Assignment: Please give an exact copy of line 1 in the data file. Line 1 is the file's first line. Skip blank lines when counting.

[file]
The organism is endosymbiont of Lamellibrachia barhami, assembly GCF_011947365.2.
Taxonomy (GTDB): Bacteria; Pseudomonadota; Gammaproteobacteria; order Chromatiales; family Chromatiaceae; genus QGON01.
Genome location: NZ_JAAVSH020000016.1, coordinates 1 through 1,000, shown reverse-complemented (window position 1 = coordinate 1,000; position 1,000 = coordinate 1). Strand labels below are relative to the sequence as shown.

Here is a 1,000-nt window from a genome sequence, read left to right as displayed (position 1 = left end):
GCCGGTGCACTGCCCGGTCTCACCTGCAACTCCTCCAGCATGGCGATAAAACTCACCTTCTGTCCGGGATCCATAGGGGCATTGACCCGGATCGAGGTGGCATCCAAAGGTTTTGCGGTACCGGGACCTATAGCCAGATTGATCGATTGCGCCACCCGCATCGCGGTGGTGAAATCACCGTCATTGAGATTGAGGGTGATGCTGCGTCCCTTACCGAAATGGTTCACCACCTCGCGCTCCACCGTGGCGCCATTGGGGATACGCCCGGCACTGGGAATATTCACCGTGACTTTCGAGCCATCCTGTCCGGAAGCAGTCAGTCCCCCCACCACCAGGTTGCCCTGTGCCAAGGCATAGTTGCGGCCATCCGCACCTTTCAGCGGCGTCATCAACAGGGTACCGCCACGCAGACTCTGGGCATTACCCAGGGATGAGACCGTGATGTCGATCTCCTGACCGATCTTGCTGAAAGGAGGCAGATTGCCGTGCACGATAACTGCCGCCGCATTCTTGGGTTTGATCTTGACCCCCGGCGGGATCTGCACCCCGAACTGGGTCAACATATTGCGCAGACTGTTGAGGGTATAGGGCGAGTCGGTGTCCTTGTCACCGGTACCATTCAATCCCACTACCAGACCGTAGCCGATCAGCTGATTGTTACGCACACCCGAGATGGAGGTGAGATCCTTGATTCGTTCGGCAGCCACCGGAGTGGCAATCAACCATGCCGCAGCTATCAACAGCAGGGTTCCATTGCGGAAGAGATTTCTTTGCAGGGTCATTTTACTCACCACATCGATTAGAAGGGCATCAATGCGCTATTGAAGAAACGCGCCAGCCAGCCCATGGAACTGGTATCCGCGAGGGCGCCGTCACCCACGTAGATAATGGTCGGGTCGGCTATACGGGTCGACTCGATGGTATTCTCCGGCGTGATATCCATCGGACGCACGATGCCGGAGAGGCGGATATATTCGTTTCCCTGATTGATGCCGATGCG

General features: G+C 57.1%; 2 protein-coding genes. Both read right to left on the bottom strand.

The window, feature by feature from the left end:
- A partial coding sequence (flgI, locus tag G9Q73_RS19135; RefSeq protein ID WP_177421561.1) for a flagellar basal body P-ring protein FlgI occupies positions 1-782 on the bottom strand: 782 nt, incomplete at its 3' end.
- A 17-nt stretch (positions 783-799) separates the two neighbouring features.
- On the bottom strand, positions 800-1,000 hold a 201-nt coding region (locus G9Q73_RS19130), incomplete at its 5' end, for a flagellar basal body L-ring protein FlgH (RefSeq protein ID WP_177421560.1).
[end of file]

The organism is endosymbiont of Lamellibrachia barhami, assembly GCF_011947365.2.